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| Featured Trip Report |



Last Updated: Oct. 20, 2008

Mount Sloan (BC) - Northeast Ridge, September 2008



"Hello bear, hello bear" I called out while crashing through the heavy bush. We must be getting really close to Ault Lake or at least the large clear-cut area north of the lake, I recall thinking to myself. Looking down a steep slope above a ravine, I finally got a glimpse of what lay ahead. "What's this I see?" It seemed impossible at the time, but I could see a sliver of Downton Lake and it appeared disturbingly closer than I expected it to be. More importantly, how did we end up with the lake in front of us when it should be to our left? Eli and I had been dutifully following flagging no more than 15 minutes ago. How did we screw this up? My altimeter read 5000-ft - lower than Ault Lake and possibly also below a key logging road that would lead us safely back to the car. We had maybe two hours of daylight left and were in no mood to spend a cold night clinging to a steep, bear infested brush slope.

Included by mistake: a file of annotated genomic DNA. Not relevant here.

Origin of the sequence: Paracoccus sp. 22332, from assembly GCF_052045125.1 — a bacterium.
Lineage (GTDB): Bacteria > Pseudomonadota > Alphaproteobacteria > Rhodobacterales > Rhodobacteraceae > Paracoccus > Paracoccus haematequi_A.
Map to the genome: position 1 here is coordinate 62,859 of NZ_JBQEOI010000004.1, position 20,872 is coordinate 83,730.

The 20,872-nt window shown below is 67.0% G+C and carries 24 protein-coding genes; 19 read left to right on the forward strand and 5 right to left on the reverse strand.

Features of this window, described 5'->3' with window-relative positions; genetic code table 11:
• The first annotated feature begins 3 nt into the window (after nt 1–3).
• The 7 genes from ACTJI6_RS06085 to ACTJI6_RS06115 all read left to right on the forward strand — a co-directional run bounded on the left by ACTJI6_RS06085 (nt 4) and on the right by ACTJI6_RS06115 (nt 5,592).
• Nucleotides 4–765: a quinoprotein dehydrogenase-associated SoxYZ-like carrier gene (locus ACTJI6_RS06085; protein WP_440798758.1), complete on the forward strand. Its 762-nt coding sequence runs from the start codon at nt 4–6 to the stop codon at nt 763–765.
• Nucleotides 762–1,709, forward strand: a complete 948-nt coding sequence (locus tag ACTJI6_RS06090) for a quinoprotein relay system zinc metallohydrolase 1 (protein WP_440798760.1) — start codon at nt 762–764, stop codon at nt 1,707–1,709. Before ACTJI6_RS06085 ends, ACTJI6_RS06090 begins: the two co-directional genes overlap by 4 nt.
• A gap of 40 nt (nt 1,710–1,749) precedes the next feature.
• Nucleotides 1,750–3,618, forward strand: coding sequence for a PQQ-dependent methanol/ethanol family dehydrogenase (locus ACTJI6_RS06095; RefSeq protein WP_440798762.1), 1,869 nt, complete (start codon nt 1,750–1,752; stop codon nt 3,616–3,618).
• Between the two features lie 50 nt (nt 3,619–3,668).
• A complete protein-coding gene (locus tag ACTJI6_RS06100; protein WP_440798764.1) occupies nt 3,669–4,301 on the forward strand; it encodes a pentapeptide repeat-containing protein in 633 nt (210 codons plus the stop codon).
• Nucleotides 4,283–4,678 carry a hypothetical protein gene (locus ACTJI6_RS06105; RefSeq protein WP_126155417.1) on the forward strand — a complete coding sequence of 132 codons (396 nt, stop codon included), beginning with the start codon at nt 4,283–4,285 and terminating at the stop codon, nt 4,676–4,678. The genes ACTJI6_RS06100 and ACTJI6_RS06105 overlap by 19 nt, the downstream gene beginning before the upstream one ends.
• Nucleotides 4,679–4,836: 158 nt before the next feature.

In contrast, the hike up towards Mount Sloan's Northeast Ridge earlier that morning was much more pleasant. That said, I could have done without the 3 or 4-mile grunt up the Ault Creek Valley forest road (we were stymied by the first water bar only seconds after turning off of Hurley River FSR). We eventually stopped at the bridge over Ault Lake's outlet creek and stopped to check our beta for where to go next. Rather than following the trail towards the lake as per the guidebook, we chose to take a forest road that led away from the peak for a short distance. By doing this, we were able to easily gain the toe of the ridge and avoid the worst of the brush (or so a report on CC.com suggests). (more...)

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